So the new Seed is now on the newstands. I’ve got a longish essay sketching out possible future interactions between science and art:
The current constraints of science make it clear that the breach between our two cultures is not merely an academic problem that stifles conversation at cocktail parties. Rather, it is a practical problem, and it holds back science’s theories. If we want answers to our most essential questions, then we will need to bridge our cultural divide. By heeding the wisdom of the arts, science can gain the kinds of new insights that are the seeds of scientific progress.
Don’t worry, the whole article doesn’t consist of such vague platitudes. In fact, the essay is full of specific examples of how science could actually benefit from a sincere engagement with the arts. Better yet, Seed actually found a bunch of scientists (from Daniel Gilbert to Daniel Levitin) who describe how various works of art (from Dvorak to Escher) influenced their own scientific ideas.
Elsewhere, bioephemera has a really smart response to the article. Although she disagrees with some of my points, I heartily endorse her conclusion:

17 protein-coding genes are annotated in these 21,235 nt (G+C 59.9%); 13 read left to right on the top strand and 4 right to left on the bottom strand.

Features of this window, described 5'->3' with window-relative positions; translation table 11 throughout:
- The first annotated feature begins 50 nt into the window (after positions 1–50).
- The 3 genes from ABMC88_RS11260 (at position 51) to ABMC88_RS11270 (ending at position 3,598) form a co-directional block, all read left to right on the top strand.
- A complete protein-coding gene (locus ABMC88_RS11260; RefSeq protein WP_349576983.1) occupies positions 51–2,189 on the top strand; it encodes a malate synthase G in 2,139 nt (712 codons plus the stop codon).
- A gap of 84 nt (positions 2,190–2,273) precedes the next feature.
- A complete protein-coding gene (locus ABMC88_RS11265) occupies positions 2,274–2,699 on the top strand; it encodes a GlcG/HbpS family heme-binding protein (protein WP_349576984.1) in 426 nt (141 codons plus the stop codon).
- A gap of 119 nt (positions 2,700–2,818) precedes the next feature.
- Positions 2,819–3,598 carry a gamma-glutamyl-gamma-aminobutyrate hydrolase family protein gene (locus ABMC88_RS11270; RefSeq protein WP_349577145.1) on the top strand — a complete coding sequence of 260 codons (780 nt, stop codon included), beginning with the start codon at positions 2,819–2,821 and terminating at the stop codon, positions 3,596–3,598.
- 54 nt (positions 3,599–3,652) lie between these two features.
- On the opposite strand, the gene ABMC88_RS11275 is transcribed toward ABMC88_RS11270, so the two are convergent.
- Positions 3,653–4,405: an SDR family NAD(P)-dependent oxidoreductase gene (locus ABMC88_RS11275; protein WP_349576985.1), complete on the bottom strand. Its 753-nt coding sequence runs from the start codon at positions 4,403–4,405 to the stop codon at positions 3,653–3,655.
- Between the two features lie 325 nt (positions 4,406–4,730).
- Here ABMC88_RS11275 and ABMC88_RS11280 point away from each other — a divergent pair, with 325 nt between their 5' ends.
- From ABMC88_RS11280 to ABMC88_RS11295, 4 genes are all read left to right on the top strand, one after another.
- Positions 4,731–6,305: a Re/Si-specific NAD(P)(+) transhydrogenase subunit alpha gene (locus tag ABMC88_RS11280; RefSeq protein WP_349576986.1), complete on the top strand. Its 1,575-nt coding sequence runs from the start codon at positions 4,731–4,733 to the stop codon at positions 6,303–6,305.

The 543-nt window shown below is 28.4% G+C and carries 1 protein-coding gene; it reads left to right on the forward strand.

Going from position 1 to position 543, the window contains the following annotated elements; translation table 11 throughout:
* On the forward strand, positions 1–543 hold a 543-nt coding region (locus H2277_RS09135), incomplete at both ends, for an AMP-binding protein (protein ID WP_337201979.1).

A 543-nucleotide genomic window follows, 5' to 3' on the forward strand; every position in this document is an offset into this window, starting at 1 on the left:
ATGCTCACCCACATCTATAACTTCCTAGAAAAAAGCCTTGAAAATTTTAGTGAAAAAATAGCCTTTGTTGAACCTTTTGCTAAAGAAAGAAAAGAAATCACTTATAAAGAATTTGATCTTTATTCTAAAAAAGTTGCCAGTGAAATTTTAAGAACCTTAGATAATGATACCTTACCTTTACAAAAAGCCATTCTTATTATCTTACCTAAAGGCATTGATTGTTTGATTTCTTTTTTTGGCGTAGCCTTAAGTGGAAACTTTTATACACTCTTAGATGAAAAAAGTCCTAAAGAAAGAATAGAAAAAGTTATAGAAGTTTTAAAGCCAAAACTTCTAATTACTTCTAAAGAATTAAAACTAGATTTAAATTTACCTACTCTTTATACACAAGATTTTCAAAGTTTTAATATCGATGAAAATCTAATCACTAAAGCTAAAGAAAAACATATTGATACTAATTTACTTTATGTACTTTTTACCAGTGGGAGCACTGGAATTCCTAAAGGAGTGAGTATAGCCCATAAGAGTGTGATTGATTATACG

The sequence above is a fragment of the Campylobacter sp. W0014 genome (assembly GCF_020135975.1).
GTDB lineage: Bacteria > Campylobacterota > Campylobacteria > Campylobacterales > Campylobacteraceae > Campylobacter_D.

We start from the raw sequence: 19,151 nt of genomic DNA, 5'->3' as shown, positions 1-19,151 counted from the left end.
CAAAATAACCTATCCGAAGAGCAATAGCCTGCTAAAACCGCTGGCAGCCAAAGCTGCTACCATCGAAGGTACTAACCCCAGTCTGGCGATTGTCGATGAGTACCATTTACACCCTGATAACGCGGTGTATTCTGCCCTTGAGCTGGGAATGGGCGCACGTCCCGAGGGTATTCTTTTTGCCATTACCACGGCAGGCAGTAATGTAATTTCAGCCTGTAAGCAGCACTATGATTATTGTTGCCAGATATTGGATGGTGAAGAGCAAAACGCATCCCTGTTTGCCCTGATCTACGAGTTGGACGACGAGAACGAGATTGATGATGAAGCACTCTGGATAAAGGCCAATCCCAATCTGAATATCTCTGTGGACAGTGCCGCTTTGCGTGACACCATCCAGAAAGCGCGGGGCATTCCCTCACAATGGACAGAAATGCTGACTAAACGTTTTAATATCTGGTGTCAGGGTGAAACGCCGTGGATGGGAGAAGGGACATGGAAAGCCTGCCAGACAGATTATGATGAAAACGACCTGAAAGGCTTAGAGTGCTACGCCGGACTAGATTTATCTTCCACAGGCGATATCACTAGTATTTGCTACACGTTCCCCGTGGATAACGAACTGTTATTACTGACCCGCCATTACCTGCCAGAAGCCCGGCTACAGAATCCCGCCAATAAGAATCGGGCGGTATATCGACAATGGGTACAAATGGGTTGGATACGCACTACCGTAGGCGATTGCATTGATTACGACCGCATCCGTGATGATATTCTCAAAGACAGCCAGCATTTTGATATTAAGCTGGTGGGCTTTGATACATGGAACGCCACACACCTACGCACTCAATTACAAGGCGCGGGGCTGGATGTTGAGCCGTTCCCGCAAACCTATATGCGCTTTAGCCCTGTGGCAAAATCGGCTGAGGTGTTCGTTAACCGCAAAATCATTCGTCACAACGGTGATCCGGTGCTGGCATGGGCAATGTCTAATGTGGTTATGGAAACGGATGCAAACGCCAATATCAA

So what place does art have in science? It enhances creativity. It helps us see things with new eyes – prompting us to ask new questions or resolve intractable problems. In the quantitatively inclined, it maintains a healthy left-brain/right-brain balance: most scientists I know are either artists or musicians (I may have a biased data set). And because art vaults right over jargon and equations, it’s the best tool we have for sharing complex scientific concepts with nonspecialists, or for “re-phrasing” what we know, so we can consider it from a new angle.
If you find the intersection of art and science interesting, be sure to check out my book.